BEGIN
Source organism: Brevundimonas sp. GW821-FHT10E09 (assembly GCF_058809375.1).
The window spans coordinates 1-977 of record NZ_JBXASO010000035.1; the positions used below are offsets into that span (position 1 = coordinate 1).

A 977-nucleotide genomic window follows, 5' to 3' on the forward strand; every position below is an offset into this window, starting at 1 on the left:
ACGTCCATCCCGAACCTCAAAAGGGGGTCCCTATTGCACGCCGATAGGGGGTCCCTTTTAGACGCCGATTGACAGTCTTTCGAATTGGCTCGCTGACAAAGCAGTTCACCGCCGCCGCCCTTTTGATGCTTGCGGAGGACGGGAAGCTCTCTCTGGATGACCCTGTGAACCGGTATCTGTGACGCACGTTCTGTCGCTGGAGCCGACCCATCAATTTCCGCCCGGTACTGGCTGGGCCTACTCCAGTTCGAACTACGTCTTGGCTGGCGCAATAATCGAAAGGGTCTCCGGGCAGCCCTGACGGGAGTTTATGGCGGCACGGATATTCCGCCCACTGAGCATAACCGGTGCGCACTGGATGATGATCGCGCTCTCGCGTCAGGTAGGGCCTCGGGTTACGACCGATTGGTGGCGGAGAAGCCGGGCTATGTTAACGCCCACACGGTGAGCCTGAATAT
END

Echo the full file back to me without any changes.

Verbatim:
Source organism: Brevundimonas sp. GW821-FHT10E09 (assembly GCF_058809375.1).
The window spans coordinates 1-977 of record NZ_JBXASO010000035.1; the positions used below are offsets into that span (position 1 = coordinate 1).

A 977-nucleotide genomic window follows, 5' to 3' on the forward strand; every position below is an offset into this window, starting at 1 on the left:
ACGTCCATCCCGAACCTCAAAAGGGGGTCCCTATTGCACGCCGATAGGGGGTCCCTTTTAGACGCCGATTGACAGTCTTTCGAATTGGCTCGCTGACAAAGCAGTTCACCGCCGCCGCCCTTTTGATGCTTGCGGAGGACGGGAAGCTCTCTCTGGATGACCCTGTGAACCGGTATCTGTGACGCACGTTCTGTCGCTGGAGCCGACCCATCAATTTCCGCCCGGTACTGGCTGGGCCTACTCCAGTTCGAACTACGTCTTGGCTGGCGCAATAATCGAAAGGGTCTCCGGGCAGCCCTGACGGGAGTTTATGGCGGCACGGATATTCCGCCCACTGAGCATAACCGGTGCGCACTGGATGATGATCGCGCTCTCGCGTCAGGTAGGGCCTCGGGTTACGACCGATTGGTGGCGGAGAAGCCGGGCTATGTTAACGCCCACACGGTGAGCCTGAATAT